Hein (fub) wrote,
Hein
fub

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Nintendo's strategy and why the rest of 'em makes crap

The only Nintendo hardware I own is the GBA SP that I hardly use. I'm not so enamoured of the whole Mario franchise -- but it is a fact that Nintendo is one of the most innovative gaming companies out there.

The Nintendo Revolution promises to really be a revolution. Recently, they unveiled the controller for the new console. Hard-core gamer ridiculed it, but only because they lack the imagination of what new kinds of games could be played with that controller. But they aren't Nintendo's market anyway, as stroum explains in this post: Nintendo is going after the 80% of the people who don't game, and that's the biggest market!

I am slowly beginning to become bored with the standard games. I never bought an XBox because the games are dull. I quit FPS games when they stopped being fun (around the time Quake II hit), and that seems to be everything the XBox is offering these days. Oh, and racing games, of course -- which aren't exciting either.

Lost Garden has a very good analysis of how the game market works: as genres mature, only hardcore gamers remain, and they tend to not buy any game that does not conform to their preconceptions as to what the genre is about. This is happening right now with genres like First Person Shooters and Real-Time Strategy Games: there's no innovation there, and the games aren't really accessible to the casual gamers anymore.

Amongst the list of 'People who are less likely to care', Lost Garden lists 'Major genre king developers', because "Their bread is buttered. They own the mature genres and will milk them for many years to come."
This tied in nicely with what 'Designer X' wrote in The Scratchware Manifesto. It turns out that Designer X is, in fact, game designer Greg Costikyan. The Escapist published two articles by his hand, where he explains his vision in a less flammable manner.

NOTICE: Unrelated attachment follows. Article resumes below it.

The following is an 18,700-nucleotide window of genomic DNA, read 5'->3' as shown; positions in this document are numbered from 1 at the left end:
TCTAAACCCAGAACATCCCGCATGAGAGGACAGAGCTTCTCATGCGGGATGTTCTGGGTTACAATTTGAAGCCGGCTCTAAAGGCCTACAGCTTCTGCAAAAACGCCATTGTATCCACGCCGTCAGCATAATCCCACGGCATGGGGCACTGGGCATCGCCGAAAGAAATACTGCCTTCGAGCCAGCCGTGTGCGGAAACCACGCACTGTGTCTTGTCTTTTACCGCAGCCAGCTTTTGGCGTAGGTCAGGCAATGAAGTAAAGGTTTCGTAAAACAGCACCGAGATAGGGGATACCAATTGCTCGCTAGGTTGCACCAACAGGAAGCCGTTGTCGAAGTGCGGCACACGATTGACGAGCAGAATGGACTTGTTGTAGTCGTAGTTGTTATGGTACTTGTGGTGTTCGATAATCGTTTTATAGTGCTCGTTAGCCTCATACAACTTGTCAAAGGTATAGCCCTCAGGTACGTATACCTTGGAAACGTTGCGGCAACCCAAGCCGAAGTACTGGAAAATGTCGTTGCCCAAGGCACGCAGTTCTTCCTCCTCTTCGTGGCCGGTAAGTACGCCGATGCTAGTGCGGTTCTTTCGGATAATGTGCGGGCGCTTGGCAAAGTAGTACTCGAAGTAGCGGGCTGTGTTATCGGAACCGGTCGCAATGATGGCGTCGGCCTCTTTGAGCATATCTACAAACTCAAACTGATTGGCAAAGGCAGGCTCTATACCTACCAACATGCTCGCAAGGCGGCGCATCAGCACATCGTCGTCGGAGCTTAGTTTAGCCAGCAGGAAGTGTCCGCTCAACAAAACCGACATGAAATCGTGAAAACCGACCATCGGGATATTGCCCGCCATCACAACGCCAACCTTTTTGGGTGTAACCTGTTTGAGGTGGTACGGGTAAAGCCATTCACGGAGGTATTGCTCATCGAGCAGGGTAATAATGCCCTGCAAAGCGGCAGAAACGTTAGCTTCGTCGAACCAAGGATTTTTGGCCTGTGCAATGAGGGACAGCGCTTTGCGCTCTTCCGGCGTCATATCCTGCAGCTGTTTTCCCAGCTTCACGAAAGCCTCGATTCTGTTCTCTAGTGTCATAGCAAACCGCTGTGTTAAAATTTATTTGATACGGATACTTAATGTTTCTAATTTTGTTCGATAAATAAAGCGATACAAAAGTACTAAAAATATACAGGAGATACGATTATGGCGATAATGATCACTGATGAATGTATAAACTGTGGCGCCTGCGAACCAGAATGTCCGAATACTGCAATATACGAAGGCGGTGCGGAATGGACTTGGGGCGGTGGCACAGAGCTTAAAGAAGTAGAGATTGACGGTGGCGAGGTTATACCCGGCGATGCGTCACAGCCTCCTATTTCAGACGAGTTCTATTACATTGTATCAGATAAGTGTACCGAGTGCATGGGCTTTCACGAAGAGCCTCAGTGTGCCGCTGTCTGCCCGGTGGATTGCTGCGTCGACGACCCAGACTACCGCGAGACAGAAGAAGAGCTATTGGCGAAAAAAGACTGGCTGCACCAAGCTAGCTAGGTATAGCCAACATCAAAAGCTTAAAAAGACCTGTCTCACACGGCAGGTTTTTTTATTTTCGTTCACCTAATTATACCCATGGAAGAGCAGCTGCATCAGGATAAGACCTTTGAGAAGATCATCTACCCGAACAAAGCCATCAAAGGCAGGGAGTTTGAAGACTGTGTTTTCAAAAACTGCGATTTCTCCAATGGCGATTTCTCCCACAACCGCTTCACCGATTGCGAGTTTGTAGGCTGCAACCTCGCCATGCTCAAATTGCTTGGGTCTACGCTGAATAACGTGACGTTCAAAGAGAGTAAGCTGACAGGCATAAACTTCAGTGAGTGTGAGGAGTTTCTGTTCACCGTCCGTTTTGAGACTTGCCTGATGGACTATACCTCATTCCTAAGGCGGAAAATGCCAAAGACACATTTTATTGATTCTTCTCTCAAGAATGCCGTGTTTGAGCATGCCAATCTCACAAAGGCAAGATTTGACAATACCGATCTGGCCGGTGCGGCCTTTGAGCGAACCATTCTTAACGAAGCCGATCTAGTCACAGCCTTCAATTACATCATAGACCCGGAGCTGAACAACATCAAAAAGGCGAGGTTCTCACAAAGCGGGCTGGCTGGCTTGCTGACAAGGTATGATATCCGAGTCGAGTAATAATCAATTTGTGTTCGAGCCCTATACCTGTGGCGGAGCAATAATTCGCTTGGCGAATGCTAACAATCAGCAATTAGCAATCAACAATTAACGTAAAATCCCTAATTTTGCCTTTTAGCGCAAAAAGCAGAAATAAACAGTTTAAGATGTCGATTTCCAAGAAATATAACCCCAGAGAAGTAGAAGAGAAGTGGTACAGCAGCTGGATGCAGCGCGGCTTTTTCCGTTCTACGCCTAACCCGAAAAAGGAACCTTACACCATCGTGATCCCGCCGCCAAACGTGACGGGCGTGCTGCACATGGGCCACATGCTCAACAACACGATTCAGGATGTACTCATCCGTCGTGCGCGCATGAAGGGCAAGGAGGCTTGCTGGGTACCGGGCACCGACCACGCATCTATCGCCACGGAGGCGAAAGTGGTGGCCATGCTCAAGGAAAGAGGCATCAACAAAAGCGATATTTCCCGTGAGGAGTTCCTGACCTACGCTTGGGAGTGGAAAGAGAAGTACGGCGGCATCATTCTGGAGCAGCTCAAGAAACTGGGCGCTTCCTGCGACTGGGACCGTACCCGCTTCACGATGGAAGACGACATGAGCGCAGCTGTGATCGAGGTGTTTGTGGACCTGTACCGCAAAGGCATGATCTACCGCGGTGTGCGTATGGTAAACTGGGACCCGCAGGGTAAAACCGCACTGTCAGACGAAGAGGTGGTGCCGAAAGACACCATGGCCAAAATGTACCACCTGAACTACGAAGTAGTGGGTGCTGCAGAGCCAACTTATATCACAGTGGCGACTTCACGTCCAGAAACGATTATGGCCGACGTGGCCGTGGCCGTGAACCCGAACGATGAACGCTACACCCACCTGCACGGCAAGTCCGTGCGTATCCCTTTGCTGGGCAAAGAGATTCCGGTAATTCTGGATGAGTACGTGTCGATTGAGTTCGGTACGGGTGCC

In short, it comes down to this: the cost of creating a game has gone up so much that game companies are weary of taking risks. Rather, they tend to milk their 'Genre King'-game for all its' worth. They cater to the hardcore gamers, who shout for ever better graphics, but who resist any change in the core mechanics of their preferred genre.
Look at some of the gaming websites, like Bit-Tech: it's all about benchmarking the framerate of the newest videocard(s) (preferrably two in an SLI-setup!) against the First Person Shooter 'du jour'. Everyone cares about how it looks, but no-one cares about new and fresh things.

If you look at the announcements of consoles like the XBox 360 and the PS3, it's all about raw processing power and polygon count. Sony and Microsoft cater to the hardcore gamers, who have come to expect a certain set of game mechanics -- all it takes is just better graphics.
But where is the innovation? Well, we have to look to Nintendo to provide the innovation. While Sony and Microsoft sell more but earn less, Nintendo captures a wider audience with their products and games: being the first to market means that you can get away with a less polished product -- and that the whole world is your target audience instead of a narrowly defined group of hardcore gamers.

I'm really interested to see what Nintendo and others will do with the Revolutionary Controller.
Tags: games
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